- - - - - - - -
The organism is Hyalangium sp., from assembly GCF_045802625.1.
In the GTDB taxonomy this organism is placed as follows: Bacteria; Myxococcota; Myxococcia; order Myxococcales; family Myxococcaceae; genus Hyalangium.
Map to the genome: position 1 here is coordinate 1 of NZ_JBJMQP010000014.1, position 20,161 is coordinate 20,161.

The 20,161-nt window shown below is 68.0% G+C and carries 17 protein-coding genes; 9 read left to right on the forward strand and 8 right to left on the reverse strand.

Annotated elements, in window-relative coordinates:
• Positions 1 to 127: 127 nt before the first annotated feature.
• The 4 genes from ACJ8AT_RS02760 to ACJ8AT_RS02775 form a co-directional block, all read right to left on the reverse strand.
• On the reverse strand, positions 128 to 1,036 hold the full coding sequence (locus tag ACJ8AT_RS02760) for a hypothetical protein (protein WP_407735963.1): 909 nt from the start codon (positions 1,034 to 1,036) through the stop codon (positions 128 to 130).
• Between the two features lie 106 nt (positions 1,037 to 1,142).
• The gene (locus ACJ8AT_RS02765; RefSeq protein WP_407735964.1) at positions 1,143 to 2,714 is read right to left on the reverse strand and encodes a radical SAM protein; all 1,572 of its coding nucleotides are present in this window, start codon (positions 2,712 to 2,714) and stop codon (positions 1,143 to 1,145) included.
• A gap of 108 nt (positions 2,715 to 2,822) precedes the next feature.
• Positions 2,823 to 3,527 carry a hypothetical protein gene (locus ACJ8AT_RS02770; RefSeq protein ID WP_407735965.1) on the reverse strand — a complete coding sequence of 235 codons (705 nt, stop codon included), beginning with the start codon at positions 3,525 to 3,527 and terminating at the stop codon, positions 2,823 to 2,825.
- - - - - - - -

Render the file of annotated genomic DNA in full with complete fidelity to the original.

The organism is Hyalangium sp., from assembly GCF_045802625.1.
In the GTDB taxonomy this organism is placed as follows: Bacteria; Myxococcota; Myxococcia; order Myxococcales; family Myxococcaceae; genus Hyalangium.
Map to the genome: position 1 here is coordinate 1 of NZ_JBJMQP010000014.1, position 20,161 is coordinate 20,161.

The 20,161-nt window shown below is 68.0% G+C and carries 17 protein-coding genes; 9 read left to right on the forward strand and 8 right to left on the reverse strand.

Annotated elements, in window-relative coordinates:
• Positions 1 to 127: 127 nt before the first annotated feature.
• The 4 genes from ACJ8AT_RS02760 to ACJ8AT_RS02775 form a co-directional block, all read right to left on the reverse strand.
• On the reverse strand, positions 128 to 1,036 hold the full coding sequence (locus tag ACJ8AT_RS02760) for a hypothetical protein (protein WP_407735963.1): 909 nt from the start codon (positions 1,034 to 1,036) through the stop codon (positions 128 to 130).
• Between the two features lie 106 nt (positions 1,037 to 1,142).
• The gene (locus ACJ8AT_RS02765; RefSeq protein WP_407735964.1) at positions 1,143 to 2,714 is read right to left on the reverse strand and encodes a radical SAM protein; all 1,572 of its coding nucleotides are present in this window, start codon (positions 2,712 to 2,714) and stop codon (positions 1,143 to 1,145) included.
• A gap of 108 nt (positions 2,715 to 2,822) precedes the next feature.
• Positions 2,823 to 3,527 carry a hypothetical protein gene (locus ACJ8AT_RS02770; RefSeq protein ID WP_407735965.1) on the reverse strand — a complete coding sequence of 235 codons (705 nt, stop codon included), beginning with the start codon at positions 3,525 to 3,527 and terminating at the stop codon, positions 2,823 to 2,825.